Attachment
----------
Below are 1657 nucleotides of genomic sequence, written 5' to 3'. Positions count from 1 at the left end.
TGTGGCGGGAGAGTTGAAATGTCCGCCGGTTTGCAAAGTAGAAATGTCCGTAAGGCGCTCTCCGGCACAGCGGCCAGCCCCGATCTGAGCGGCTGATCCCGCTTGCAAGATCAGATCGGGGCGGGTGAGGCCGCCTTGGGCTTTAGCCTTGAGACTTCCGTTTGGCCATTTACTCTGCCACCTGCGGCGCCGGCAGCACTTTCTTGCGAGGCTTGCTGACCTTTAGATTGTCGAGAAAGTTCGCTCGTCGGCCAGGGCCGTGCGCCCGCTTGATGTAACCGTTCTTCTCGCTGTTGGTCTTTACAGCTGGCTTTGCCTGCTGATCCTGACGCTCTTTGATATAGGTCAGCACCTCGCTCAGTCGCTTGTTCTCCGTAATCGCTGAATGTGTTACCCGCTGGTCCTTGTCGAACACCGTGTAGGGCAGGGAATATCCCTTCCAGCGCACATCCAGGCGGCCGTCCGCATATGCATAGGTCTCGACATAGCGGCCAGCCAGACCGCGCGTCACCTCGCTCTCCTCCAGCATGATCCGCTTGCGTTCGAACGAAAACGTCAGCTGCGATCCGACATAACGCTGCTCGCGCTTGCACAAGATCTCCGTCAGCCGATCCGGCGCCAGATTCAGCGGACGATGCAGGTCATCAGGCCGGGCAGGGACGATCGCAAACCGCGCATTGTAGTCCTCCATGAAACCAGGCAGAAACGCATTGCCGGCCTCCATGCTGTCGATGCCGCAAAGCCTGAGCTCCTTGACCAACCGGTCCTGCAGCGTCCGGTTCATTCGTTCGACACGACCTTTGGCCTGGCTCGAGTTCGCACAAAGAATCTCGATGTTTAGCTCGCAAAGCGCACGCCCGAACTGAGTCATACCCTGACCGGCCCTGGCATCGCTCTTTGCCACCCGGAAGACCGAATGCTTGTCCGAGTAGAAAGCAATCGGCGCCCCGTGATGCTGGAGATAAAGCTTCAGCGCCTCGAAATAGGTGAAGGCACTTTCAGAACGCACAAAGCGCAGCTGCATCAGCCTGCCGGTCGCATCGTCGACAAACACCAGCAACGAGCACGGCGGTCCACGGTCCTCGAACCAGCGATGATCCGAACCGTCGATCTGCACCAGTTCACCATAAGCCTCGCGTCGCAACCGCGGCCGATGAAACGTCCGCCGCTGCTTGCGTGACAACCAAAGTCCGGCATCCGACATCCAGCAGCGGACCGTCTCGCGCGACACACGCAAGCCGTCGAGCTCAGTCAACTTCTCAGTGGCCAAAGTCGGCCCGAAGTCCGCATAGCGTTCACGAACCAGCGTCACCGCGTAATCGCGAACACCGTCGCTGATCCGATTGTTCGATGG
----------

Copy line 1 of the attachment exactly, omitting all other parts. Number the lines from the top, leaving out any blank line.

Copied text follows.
Below are 1657 nucleotides of genomic sequence, written 5' to 3'. Positions count from 1 at the left end.